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Thread: Maglite XL50 LED Flashlight Review

  1. #61

    Default Re: Maglite XL50 LED Flashlight Review

    This thread makes me nostalgic for the "good old days" circa 2006, when I first became aware of CPF.

    Nowdays we're lucky to get a runtime plot for an important Mag LED light months after it's first available in the stores. ;>

    In those bygone times, whenever a new Mag LED light was released, it provoked huge interest and generated long threads full of runtime plots, lumen measurements, and beamshots.

    Before long disassembly instructions, complete with detailed pics of the light's innards, would appear.

    Following that there would be an analysis of the light's circuitry, complete with efficiency measurements and oscilliscope screenshots.

    Eventually there would be long threads full of discussion and pics of various modifications made to the stock light.

    The technical talent, creativity, and relentless determination of CPF regulars in those bygone days was nothing short of amazing.

    Anyone else remember threads on the "freeze pop" technique? Now that was amazing.

    .

  2. #62

    Default Re: Maglite XL50 LED Flashlight Review

    Okay, I'll be a little more clear on what I mean.

    I've tested this a few times and after what feels like 5-6 minutes, the light will cut down to the lower power mode. It does this with brand new alkaline batteries, as well as depleted ones. It does it consistently. It may be a new feature released recently. It may be an old feature that I just happened upon that they stopped putting on new ones. I don't know. It's a bit irrelevant. It does what it does.

    Now, in terms of what happens after this...all you have to do is turn the light off and then back on. No waiting required. As soon as you do, it returns to its 100% mode and stays there for another 5-6 minutes before doing the same thing and you have to repeat the process all over.

    Makes a lot of sense to me, considering the 100% mode is usually really bright - too bright for a lot of situations if you ask me. It may also be that the LED is driven slightly over what it's rated for, thus it's required to let it 'rest' to preserve the life of the LED. Don't really know. It could also be a safety feature. Could also be to prevent alkaline batteries from leaking...? Makes sense, since most people that buy Maglites generally don't care or want to care what they put in them. They just want them to work for a long time, every time.

    Anyway! I hope this helps. I'm confirming this, without a doubt, and stating for a fact that it is not due to drops in voltages.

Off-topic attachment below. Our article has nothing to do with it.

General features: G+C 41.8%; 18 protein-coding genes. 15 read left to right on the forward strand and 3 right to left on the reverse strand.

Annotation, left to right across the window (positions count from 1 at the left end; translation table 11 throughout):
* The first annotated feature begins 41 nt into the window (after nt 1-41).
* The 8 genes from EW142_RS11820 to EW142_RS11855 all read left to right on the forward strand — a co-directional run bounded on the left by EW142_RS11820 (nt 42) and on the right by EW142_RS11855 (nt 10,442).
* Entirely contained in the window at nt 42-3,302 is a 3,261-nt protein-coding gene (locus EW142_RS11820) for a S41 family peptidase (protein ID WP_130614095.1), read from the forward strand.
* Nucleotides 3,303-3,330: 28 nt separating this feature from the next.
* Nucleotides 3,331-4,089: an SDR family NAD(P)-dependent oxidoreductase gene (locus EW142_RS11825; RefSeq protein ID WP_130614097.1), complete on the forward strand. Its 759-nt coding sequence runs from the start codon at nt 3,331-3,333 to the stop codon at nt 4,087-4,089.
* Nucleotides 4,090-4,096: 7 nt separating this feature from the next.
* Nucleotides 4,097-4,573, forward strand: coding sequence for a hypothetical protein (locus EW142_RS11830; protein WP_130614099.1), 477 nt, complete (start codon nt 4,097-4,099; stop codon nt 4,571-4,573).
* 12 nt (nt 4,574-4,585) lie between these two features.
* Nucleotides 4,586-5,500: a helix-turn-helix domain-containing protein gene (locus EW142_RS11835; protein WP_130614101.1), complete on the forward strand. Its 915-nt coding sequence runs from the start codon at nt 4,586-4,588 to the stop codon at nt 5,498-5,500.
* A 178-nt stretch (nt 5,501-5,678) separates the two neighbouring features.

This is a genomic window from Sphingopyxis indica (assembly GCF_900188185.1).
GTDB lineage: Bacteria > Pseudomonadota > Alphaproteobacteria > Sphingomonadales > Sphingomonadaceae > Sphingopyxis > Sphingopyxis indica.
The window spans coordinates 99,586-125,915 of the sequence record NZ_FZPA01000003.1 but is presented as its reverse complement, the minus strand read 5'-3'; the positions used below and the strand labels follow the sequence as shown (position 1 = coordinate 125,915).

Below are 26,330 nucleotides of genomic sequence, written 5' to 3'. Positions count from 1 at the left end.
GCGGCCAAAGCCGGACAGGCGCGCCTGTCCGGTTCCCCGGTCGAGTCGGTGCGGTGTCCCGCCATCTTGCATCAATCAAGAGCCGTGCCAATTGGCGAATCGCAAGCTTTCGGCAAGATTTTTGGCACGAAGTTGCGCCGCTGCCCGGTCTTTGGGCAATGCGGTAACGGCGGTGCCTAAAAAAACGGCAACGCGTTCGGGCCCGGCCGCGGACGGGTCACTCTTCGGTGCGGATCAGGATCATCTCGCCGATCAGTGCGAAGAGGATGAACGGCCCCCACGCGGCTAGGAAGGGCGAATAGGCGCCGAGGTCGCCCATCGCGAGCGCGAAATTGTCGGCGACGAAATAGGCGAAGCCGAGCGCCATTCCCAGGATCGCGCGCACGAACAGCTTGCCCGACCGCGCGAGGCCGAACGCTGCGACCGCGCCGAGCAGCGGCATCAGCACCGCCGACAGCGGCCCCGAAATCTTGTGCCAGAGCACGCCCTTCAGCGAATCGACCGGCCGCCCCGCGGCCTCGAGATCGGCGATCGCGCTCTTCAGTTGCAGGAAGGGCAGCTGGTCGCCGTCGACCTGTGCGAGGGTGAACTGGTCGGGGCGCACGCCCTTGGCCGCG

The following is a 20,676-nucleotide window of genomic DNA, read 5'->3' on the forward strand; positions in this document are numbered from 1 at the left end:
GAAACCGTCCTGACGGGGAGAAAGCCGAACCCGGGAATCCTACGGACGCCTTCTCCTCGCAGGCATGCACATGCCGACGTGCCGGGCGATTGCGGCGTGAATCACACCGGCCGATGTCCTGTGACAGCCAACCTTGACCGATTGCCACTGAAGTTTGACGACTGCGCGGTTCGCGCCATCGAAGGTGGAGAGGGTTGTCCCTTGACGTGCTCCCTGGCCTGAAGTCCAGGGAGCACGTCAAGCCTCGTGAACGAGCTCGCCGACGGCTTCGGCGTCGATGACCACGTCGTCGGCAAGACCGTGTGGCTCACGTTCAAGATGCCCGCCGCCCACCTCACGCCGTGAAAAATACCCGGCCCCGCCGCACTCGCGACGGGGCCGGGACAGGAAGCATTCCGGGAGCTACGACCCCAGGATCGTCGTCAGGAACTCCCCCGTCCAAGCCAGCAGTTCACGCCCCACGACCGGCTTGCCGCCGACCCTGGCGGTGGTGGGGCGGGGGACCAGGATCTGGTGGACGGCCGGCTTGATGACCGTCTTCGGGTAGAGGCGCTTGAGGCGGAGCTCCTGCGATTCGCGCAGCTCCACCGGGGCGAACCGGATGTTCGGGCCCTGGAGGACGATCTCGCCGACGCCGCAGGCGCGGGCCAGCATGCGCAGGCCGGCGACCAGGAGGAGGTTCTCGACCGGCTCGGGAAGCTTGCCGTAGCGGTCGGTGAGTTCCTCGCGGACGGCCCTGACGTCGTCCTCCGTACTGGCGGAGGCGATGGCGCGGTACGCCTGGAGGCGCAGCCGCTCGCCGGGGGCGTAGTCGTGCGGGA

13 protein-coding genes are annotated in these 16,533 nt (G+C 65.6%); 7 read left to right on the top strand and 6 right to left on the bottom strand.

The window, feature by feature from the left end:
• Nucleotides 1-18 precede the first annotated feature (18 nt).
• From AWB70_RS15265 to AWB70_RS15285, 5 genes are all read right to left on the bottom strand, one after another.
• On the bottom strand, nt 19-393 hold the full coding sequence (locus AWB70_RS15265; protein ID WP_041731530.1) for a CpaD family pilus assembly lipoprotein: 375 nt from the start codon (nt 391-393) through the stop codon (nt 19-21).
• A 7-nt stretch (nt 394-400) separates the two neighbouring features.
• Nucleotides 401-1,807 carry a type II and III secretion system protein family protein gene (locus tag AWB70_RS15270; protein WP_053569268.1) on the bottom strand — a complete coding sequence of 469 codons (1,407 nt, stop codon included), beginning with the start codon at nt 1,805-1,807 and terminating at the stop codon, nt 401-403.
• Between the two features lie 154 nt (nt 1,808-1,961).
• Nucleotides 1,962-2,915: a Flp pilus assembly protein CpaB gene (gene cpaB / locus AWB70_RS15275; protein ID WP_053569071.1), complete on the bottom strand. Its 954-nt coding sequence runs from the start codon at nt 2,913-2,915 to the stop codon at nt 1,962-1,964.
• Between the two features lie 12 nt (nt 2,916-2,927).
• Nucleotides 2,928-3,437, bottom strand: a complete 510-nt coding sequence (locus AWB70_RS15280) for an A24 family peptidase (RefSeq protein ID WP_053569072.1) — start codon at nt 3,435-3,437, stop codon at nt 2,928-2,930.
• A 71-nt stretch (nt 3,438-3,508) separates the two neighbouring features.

3. #63
    Flashaholic* Robin24k's Avatar
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    Default Re: Maglite XL50 LED Flashlight Review

    I just ran mine for 6 minutes on alkalines, and when I turned it off and then back on again, it was the same brightness. I will double-check with Maglite to see...if this dimming is indeed a new feature, the XL200 that I'm getting tomorrow should also have it.

    A side note though...mine is a pre-production unit, so this is an older light. What's the serial number on yours?

  4. #64

    Default Re: Maglite XL50 LED Flashlight Review

    Quote Originally Posted by Robin24k View Post
    I just ran mine for 6 minutes on alkalines, and when I turned it off and then back on again, it was the same brightness. I will double-check with Maglite to see...if this dimming is indeed a new feature, the XL200 that I'm getting tomorrow should also have it.

    A side note though...mine is a pre-production unit, so this is an older light. What's the serial number on yours?
    Not sure on that one bud. I ended up taking it back because the diode burnt up on it - the inside of the emitter was black and dark. I got another one, this time it does not dim. I tested the included batteries at just below 1.6v before use, and I was able to run it for 4hrs on high without any problems. Of course it did kill the batteries mostly. Now it'll go on high for about 20 seconds then click down to lower because of the drained batteries. Seems a lot of people have varying problems with the light...unfortunate.

  5. #65
    Flashaholic* Robin24k's Avatar
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    Default Re: Maglite XL50 LED Flashlight Review

    I think your first light might've been defective from the beginning, which was why it was dimming.

    Quote Originally Posted by KijanOZ View Post
    Now it'll go on high for about 20 seconds then click down to lower because of the drained batteries.
    Wait, what? You need to replace the batteries if they're drained...

  6. #66

    Default Re: Maglite XL50 LED Flashlight Review

    Quote Originally Posted by Robin24k View Post
    I think your first light might've been defective from the beginning, which was why it was dimming.


    Wait, what? You need to replace the batteries if they're drained...
    Lol, I know that. I'm saying that once you drain the batteries it'll go on high then drop down to low mode. That's all. :P

    Also, another very interesting thing to note is that the low mode on the XL50 is actually a strobe as well. That's right, the "low mode" on the XL50 is actually a strobe - I guess this is yet another way it conserves power. I wasn't sure at first but then, sure enough, I pointed at a ceiling fan and got ghost images of the blades. It's subtle but it's definitely there. It's just so quick that your eyes cannot see it under normal conditions but point it at a high velocity object and you'll notice it right away. You could also look at the beam through the viewfinder of a digital camera and see it I'm sure - much the same as you can see the refreshing of a TV or monitor on video.

    Edit: And yeah, that's kind of what I was hinting at to begin with. Defective light! :P
    Last edited by KijanOZ; 06-03-2011 at 01:31 PM.

  7. #67

    Default Re: Maglite XL50 LED Flashlight Review

    Quote Originally Posted by KijanOZ View Post